Precious metals have gotten a lot of attention as a safe haven over the past few years, and with good reason: They've had a great run at a time when the stock market has just been crazy.
But while gold is mighty alluring, its sharp run upward in recent years leaves me worried about a potential bubble. That has me looking for alternatives.
Since the other precious metals don't appear to be any safer a haven than gold, it's time to shift focus away from all that glitters.
But there are other places to put money that offer some measure of safety in uncertain economic times while still giving you the opportunity to make your money grow.
One of those is foreign currency.
There are ETFs tracking the Euro (FXE), the British Pound (FXB) the Japanese Yen (FXY), even the Mexican Peso (FXM).
But the one that truly has had my interest as a good hedge against a bad market is the Swiss Franc.
Change in course
Nothing is ever a no-brainer, but the Swiss Franc ETF (FXF) seemed like a real low-brainer to me a month or so ago.
From July 2007 to July 2011, the Swiss Franc was up 52 percent.
It weathered the market crash of 2008 with just a 15 percent drop and a quick rebound.
What's more, the Franc had turned upward with growing economic turmoil.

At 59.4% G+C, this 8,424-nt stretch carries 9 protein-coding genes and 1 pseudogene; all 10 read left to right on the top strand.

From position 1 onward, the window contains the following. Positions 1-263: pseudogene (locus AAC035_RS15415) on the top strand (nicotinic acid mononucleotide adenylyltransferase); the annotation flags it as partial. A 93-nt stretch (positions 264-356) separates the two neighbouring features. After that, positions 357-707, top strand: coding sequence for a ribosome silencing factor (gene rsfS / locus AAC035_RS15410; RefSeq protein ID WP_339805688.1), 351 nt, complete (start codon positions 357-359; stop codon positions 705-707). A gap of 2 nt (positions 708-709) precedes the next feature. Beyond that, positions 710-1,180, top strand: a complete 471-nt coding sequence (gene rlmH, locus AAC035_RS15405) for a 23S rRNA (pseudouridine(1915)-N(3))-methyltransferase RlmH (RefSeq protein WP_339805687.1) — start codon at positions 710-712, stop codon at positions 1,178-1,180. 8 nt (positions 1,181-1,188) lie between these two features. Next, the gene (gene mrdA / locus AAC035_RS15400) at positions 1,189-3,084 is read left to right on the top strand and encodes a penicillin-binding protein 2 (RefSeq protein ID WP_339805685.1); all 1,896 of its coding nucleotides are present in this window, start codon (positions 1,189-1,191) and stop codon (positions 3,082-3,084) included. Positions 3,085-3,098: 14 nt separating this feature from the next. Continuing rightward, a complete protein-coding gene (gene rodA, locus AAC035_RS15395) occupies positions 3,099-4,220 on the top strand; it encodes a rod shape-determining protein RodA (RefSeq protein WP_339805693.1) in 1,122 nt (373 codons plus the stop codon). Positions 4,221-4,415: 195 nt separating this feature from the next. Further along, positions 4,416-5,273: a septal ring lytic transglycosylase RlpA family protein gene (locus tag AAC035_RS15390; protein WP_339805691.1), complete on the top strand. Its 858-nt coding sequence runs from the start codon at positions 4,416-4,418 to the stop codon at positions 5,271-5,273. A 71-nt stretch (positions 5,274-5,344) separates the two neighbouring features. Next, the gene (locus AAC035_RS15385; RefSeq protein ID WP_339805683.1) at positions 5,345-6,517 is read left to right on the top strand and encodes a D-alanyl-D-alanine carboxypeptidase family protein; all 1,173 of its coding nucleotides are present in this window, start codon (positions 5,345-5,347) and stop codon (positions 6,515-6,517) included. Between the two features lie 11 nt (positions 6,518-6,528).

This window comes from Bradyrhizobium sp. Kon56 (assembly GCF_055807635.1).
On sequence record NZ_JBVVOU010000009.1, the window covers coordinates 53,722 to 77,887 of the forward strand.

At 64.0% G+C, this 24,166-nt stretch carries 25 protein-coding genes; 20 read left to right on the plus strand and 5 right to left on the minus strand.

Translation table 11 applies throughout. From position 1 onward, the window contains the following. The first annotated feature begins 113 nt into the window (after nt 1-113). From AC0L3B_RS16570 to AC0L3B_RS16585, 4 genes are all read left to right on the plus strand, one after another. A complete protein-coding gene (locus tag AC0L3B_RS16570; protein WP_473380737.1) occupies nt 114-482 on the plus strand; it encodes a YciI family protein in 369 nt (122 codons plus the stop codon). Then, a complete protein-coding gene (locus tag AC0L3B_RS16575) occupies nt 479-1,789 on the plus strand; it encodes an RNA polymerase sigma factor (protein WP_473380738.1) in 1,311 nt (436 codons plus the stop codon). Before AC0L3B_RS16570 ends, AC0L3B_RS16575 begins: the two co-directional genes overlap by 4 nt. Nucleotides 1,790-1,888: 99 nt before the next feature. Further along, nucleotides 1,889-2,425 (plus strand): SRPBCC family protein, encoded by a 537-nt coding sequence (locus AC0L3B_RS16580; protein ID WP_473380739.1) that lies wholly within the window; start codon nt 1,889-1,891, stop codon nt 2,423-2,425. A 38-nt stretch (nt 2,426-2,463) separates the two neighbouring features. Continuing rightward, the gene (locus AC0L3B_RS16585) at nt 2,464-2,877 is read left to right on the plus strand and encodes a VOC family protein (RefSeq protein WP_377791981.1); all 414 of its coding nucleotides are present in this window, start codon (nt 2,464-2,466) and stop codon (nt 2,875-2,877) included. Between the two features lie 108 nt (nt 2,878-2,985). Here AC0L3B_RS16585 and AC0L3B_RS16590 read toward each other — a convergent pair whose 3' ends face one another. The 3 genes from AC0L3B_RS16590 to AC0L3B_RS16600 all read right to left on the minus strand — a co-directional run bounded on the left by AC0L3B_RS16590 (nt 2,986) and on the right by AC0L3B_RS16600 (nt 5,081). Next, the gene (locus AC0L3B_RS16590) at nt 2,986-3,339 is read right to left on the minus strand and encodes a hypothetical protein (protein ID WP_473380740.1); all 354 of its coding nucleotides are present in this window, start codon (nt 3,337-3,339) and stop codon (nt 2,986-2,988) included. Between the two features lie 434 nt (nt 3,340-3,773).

It nearly matched gold from July 2010 to July 2011.
The FXF looked like the hedge I'd been seeking.
But then ...
In early September, the Swiss National Bank dropped a bombshell. The safe harbor currency was suddenly going to be tethered to the value of the Euro.
Here's a look at what happened to the Franc ETF since speculation about a Euro-based cap on the Franc's value surfaced.
Not very encouraging.
But with all the economic trouble in Europe, who can blame investors for turning away from the Franc?
Over the past few weeks, I've read numerous articles about other "safe haven" currencies that could replace the Swiss Franc. The British Pound, Japanese Yen, Australian Dollar (FXA), even the Norweigan Kroner have turned up as good alternatives.
Granted, my research is by no means professional. I'm a lay investor.
But I tend to agree with this article, penned a couple months before the Swiss Franc took a turn downward. Other countries' currencies could not stand up to the Franc simply because the countries were all carrying major debt, or had a history of monetary tinkering that the Swiss did not.
It was the only true safe haven currency then. And now that its value is leashed to the Euro, it's no longer the safe haven it once was.
So, my quest for a better safe haven than gold continues.
As always feel, free to offer suggestions.
See my portfolio here.